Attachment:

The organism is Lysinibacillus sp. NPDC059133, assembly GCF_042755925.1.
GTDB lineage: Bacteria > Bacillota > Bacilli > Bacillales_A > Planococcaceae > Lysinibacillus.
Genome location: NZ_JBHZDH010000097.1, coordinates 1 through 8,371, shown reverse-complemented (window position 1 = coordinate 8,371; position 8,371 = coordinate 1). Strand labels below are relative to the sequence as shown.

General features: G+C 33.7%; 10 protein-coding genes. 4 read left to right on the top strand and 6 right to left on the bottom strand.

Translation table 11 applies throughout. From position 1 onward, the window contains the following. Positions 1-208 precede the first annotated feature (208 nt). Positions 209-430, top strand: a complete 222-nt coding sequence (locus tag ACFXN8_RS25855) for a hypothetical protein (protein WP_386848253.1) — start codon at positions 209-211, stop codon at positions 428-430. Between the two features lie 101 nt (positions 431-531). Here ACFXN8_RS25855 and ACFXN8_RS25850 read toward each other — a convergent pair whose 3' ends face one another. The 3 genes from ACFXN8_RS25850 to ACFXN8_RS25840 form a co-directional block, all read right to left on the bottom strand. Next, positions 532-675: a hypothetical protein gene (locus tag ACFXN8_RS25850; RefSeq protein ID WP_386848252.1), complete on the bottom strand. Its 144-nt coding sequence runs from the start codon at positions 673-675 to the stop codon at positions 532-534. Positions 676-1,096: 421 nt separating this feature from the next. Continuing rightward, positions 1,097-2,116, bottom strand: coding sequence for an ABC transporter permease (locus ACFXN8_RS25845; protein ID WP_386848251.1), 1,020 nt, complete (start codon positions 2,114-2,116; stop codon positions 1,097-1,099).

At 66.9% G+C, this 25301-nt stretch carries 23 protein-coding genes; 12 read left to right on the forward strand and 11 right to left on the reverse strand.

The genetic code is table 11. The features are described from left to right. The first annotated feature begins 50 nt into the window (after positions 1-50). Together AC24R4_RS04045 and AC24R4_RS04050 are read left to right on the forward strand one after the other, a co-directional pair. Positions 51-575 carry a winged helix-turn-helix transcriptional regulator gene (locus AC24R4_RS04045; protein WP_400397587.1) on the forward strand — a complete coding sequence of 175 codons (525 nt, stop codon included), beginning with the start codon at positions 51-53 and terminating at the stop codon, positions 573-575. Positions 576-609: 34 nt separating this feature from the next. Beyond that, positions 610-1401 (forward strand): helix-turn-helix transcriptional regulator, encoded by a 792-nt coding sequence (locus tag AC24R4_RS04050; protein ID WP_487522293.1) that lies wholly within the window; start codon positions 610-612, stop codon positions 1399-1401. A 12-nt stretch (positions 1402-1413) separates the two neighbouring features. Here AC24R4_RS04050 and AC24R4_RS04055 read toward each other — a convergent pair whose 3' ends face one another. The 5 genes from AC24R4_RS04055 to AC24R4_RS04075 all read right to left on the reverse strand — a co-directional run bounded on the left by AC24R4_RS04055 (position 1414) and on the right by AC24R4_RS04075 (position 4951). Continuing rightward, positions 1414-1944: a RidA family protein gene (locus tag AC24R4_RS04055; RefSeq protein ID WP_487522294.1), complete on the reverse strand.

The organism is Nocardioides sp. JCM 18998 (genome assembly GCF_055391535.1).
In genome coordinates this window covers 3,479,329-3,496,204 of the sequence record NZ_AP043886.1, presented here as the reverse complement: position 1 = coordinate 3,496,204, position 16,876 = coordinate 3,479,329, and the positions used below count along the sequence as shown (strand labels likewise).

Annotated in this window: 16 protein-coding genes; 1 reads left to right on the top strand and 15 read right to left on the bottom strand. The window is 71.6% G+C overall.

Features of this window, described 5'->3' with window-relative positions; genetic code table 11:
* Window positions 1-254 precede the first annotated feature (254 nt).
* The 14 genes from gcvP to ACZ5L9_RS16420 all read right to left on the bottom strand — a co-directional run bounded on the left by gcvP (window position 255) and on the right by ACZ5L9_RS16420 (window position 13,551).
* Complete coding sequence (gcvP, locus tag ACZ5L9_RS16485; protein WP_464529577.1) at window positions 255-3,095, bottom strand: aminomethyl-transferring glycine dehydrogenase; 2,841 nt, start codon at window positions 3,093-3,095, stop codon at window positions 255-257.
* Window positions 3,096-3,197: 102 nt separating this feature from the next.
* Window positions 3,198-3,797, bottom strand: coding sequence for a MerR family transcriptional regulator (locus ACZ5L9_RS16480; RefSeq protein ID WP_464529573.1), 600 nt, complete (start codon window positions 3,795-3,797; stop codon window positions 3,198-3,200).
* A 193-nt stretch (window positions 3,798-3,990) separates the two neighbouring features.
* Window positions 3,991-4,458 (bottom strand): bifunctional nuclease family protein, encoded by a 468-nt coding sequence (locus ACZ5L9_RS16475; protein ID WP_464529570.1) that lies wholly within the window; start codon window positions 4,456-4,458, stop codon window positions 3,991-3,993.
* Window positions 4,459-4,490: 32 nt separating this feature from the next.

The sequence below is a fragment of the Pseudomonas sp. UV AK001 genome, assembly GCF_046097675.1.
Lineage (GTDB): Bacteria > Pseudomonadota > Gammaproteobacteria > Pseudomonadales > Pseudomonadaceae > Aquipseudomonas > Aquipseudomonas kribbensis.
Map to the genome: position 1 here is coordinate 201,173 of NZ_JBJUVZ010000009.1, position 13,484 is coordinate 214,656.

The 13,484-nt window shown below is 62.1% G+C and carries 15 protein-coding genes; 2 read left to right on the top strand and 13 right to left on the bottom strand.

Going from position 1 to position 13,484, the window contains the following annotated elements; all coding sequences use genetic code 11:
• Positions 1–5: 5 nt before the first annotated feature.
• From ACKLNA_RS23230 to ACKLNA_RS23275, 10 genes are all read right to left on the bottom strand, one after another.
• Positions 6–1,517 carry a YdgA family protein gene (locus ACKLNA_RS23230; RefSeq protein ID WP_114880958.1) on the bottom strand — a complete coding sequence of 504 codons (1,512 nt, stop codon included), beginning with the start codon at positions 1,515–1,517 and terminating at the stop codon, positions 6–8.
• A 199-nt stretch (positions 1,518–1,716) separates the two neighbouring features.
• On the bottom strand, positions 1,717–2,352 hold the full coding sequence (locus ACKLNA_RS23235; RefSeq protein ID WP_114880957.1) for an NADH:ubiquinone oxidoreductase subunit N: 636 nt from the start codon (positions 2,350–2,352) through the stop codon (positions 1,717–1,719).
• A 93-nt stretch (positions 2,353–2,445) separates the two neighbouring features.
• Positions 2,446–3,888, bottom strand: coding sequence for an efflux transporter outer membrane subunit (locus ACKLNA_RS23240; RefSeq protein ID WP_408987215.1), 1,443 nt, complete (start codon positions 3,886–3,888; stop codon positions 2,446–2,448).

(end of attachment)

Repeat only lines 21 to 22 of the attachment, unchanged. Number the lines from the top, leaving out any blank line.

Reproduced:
Lineage (GTDB): Bacteria > Pseudomonadota > Gammaproteobacteria > Pseudomonadales > Pseudomonadaceae > Aquipseudomonas > Aquipseudomonas kribbensis.
Map to the genome: position 1 here is coordinate 201,173 of NZ_JBJUVZ010000009.1, position 13,484 is coordinate 214,656.